How much oil does the world have left?
How much oil do we have left? According to the United States Geological Survey's (USGS) latest report, published in
2000, the planet had 3 tn barrels of oil and gas before we started using it up. It calculates we have used some 700
bn, leaving 2.3 tn barrels underground.
A simple calculation using data from the Centre for Global Energy Studies (CGES) shows that with 28.8 bn barrels currently being used a year (79 mm a day), there is some 80 years of supply left in the ground. However, the 2.3 bn barrels left includes 1.4 bn which, according to USGS analysis of global geology, exist but have yet to be discovered.
That leaves roughly 890 bn barrels of oil and gas that have been discovered and are booked as proven reserves --
roughly 31 years' supply. This estimate is lower than the industry's. BP's oil statistics -- the industry bible --
indicate some 1,047 bn barrels of proved reserves -- 36 years supply on current usage.
But analysts don't worry about this too much. Derek Butter of consultancy Wood Mackenzie says: "It is not something we get hung up about. We think in the medium term there is enough oil in reserve."
The BP statistics show that over the past decade, reserves have been roughly constant -- in 1992 there were 1,006 bn
barrels -- indicating that through the 1990s the industry has been effective at finding reserves to replace the
resources we use. It has done well -- in 1982, the figure was only 676 bn.
Manouchehr Takin of the CGES says: "Forty years ago, economists and geologists said there were 40 years of oil and gas left. Now they are saying the same."
He adds: "The techniques for finding oil and extracting it are advancing rapidly. It shows that at any one time what is left, and the time it will take to use this up is only a snapshot dictated by the current state of knowledge. And, of course, there is the impact of economic development, and the efficiency with which we use energy."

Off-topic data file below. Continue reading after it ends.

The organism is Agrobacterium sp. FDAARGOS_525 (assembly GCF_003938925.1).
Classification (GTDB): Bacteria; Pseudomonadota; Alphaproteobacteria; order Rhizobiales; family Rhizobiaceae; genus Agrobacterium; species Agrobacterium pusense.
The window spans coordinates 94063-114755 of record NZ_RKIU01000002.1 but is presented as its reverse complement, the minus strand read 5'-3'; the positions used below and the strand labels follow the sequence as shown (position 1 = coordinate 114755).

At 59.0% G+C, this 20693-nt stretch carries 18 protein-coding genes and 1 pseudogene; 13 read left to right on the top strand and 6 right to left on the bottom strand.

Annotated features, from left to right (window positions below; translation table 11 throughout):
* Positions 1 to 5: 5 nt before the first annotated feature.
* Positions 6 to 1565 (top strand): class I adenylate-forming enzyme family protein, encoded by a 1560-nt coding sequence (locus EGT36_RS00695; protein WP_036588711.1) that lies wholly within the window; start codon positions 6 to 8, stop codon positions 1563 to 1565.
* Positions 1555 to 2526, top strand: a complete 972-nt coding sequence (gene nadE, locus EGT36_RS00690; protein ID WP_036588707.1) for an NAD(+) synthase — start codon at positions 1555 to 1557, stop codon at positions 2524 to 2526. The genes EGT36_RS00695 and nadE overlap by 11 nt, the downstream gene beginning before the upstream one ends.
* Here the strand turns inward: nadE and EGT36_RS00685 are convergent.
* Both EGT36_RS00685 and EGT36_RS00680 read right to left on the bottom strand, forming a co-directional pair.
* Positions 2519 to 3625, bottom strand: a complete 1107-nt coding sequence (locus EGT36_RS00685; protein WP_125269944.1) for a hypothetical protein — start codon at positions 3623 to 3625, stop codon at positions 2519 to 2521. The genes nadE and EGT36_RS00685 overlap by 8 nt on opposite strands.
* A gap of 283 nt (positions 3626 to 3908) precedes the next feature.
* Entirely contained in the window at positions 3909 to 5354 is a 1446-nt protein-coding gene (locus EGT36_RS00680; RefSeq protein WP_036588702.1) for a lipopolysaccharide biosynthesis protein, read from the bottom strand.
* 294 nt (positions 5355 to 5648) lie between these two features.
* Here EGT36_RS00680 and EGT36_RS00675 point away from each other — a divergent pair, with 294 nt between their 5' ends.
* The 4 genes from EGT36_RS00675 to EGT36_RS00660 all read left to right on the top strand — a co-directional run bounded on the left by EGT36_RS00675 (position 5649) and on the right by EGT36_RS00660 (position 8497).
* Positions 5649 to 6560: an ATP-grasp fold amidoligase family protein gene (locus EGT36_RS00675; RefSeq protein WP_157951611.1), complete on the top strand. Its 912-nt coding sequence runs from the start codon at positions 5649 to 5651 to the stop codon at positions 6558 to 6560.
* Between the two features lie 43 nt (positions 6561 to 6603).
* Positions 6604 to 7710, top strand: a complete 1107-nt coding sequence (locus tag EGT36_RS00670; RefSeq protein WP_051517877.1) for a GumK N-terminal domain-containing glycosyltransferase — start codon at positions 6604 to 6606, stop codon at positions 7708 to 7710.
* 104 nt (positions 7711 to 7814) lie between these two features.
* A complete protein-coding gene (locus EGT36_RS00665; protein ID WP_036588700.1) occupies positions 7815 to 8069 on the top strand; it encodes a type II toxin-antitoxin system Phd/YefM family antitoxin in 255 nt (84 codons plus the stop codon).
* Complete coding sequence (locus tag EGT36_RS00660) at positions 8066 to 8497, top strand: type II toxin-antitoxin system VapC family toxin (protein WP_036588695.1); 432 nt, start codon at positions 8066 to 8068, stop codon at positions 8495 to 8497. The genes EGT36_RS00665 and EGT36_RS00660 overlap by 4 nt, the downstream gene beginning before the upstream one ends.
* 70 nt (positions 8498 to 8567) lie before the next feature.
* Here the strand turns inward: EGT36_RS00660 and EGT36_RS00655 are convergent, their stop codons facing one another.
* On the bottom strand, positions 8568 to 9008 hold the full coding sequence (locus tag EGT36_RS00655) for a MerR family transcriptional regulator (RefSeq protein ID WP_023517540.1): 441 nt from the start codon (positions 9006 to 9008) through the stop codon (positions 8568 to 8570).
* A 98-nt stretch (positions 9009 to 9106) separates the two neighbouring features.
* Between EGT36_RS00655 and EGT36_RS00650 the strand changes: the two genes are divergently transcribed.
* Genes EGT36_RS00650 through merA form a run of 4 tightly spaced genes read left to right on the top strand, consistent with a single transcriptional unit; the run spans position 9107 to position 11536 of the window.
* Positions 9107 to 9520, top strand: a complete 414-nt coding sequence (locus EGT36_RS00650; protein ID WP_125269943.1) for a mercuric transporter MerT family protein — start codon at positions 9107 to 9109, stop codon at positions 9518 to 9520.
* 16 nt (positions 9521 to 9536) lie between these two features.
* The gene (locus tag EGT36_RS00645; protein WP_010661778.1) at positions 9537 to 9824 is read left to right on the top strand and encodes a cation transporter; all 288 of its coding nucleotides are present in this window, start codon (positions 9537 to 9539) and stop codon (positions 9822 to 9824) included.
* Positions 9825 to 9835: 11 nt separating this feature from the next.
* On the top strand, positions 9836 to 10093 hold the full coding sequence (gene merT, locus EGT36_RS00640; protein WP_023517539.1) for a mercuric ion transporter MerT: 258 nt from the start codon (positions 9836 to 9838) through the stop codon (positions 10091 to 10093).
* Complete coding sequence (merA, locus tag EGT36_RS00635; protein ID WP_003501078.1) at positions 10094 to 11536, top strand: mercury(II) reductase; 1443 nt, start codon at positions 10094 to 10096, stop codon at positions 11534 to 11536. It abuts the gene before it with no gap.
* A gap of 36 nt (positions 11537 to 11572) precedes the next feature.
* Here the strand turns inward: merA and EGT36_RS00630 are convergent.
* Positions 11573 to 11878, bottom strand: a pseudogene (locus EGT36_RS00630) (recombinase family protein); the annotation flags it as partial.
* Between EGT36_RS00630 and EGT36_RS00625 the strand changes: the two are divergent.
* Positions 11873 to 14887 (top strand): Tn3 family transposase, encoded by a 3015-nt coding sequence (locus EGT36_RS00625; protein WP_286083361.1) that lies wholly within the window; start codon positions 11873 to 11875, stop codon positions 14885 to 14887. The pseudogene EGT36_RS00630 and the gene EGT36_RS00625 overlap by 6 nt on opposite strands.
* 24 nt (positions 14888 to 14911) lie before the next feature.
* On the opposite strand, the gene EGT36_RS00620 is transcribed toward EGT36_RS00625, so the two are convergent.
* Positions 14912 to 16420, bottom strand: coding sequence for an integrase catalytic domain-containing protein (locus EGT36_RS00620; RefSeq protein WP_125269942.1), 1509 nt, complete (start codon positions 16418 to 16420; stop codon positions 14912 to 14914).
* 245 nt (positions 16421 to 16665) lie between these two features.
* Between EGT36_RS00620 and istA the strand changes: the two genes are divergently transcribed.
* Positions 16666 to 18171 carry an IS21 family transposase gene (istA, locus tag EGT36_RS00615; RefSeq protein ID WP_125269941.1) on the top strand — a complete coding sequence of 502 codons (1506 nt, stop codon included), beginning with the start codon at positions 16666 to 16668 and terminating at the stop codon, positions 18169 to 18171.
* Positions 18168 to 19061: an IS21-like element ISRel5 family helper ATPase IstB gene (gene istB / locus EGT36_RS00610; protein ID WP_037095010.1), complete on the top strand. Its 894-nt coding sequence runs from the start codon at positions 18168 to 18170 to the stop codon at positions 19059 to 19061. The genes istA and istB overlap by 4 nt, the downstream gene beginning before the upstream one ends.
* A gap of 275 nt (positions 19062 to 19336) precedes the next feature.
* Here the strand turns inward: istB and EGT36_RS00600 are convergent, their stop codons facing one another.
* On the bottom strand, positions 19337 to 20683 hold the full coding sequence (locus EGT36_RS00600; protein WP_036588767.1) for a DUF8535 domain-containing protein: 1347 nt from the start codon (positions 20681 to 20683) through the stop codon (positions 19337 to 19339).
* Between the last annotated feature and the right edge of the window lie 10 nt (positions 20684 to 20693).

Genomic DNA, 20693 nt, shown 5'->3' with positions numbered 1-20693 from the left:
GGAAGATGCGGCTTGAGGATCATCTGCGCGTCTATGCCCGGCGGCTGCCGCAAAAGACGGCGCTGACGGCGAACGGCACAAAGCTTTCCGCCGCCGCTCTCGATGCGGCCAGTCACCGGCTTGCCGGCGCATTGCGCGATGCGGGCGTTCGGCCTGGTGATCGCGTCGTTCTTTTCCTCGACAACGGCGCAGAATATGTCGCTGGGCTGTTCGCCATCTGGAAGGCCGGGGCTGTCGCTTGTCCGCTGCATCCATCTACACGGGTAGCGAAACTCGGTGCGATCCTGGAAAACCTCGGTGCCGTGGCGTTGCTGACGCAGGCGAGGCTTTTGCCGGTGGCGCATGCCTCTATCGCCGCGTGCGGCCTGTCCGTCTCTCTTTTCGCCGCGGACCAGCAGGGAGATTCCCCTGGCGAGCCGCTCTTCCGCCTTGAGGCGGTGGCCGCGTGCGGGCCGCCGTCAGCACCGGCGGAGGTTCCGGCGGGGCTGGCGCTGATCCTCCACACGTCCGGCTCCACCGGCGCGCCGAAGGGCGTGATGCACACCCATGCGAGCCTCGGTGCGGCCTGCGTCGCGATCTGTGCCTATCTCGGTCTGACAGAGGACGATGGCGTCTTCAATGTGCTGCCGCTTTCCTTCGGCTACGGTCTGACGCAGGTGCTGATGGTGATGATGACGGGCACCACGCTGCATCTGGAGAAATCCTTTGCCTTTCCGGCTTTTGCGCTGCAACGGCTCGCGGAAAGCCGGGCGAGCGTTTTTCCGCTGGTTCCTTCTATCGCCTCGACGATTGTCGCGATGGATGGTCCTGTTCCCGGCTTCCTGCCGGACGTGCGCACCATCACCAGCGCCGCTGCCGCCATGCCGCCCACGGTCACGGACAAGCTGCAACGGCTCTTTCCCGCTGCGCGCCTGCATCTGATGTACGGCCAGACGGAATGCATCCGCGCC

Efficient energy use, he argues, has offset the growth of formerly non-industrialised countries, such as India and
China, which have anyway not grown as rapidly as was expected in the Sixties and Seventies. Similar dynamics are
likely to continue.
Nevertheless, demand for oil is likely to increase, as, over time, is the price. Former UK Environment Minister Michael Meacher pointed to a crunch by 2015, when he says demand is likely to total some 60 mm bpd more than the current 79 mm, while supplies will only be some 90 mm.
CGES argues that Meacher has overstated the increase in demand. It argues that taking reserves into account, his
estimates imply 4 % growth a year, whereas, depending on price, CGES forecasts between 1 % and 1.3 %, while OPEC has
1.7 %. At the top end of its range, CGES believes demand will be 87.7 mm bpd, within its expected production
Nevertheless, as Wood Mackenzie points out, nothing can be taken for granted. In a note it said: "There is no escaping the fact that oil and gas are finite resources: the more that has been found, the less that remains to be found."
The crux is this: Will exploring and finding new reserves be worth it for companies? Theory suggests that as easy
resources are depleted extraction becomes more difficult, but that reduction in supply increases price, underpinning
the eventual return for companies.
Wood Mackenzie is sceptical. It points out that between them major western countries need to find reserves equivalent to Angola's every 15 months just to stand still.
It shows that new areas such as Alaska face difficulties because of extreme environmental sensitivities and
regulatory concerns. Other areas, such as Nigeria, and newer ones, such as Benin, are uncertain. Companies must take
greater risks -- such as exploration in ever deeper water, and expensive investment in extraction from shale
And it points out that reserve replacement has often been achieved by shuffling finds into the proved category rather than actually finding more oil (which underlines the importance of Shell's declassification of reserves). Eventually, it will be down to consumers to decide when the price of oil and gas makes it no longer worthwhile investing in things that are powered by them. It is likely, concedes Takin, to be well before our notional 2.3 tn barrels are used up... whenever that may be.